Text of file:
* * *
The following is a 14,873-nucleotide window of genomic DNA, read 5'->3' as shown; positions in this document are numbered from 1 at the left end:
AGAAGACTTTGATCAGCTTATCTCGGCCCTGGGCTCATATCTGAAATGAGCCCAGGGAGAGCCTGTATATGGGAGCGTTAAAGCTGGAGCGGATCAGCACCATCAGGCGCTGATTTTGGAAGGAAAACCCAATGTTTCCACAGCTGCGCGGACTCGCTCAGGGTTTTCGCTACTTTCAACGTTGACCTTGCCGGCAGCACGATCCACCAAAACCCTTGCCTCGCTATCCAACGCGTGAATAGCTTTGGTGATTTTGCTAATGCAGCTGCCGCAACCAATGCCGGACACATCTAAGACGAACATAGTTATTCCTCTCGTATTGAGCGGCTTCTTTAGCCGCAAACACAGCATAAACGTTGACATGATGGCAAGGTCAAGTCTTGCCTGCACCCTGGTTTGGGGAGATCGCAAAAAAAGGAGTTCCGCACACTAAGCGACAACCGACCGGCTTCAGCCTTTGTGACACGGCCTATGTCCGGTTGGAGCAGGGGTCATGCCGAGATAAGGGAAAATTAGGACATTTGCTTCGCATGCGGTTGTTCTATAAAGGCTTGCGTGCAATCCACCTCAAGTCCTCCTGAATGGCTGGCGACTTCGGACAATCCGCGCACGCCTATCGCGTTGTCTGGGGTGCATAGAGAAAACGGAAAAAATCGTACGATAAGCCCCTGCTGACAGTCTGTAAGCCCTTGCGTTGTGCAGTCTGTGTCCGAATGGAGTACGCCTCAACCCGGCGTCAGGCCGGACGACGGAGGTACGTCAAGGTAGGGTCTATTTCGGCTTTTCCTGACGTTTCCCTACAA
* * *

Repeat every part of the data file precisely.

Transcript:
The following is a 14,873-nucleotide window of genomic DNA, read 5'->3' as shown; positions in this document are numbered from 1 at the left end:
AGAAGACTTTGATCAGCTTATCTCGGCCCTGGGCTCATATCTGAAATGAGCCCAGGGAGAGCCTGTATATGGGAGCGTTAAAGCTGGAGCGGATCAGCACCATCAGGCGCTGATTTTGGAAGGAAAACCCAATGTTTCCACAGCTGCGCGGACTCGCTCAGGGTTTTCGCTACTTTCAACGTTGACCTTGCCGGCAGCACGATCCACCAAAACCCTTGCCTCGCTATCCAACGCGTGAATAGCTTTGGTGATTTTGCTAATGCAGCTGCCGCAACCAATGCCGGACACATCTAAGACGAACATAGTTATTCCTCTCGTATTGAGCGGCTTCTTTAGCCGCAAACACAGCATAAACGTTGACATGATGGCAAGGTCAAGTCTTGCCTGCACCCTGGTTTGGGGAGATCGCAAAAAAAGGAGTTCCGCACACTAAGCGACAACCGACCGGCTTCAGCCTTTGTGACACGGCCTATGTCCGGTTGGAGCAGGGGTCATGCCGAGATAAGGGAAAATTAGGACATTTGCTTCGCATGCGGTTGTTCTATAAAGGCTTGCGTGCAATCCACCTCAAGTCCTCCTGAATGGCTGGCGACTTCGGACAATCCGCGCACGCCTATCGCGTTGTCTGGGGTGCATAGAGAAAACGGAAAAAATCGTACGATAAGCCCCTGCTGACAGTCTGTAAGCCCTTGCGTTGTGCAGTCTGTGTCCGAATGGAGTACGCCTCAACCCGGCGTCAGGCCGGACGACGGAGGTACGTCAAGGTAGGGTCTATTTCGGCTTTTCCTGACGTTTCCCTACAA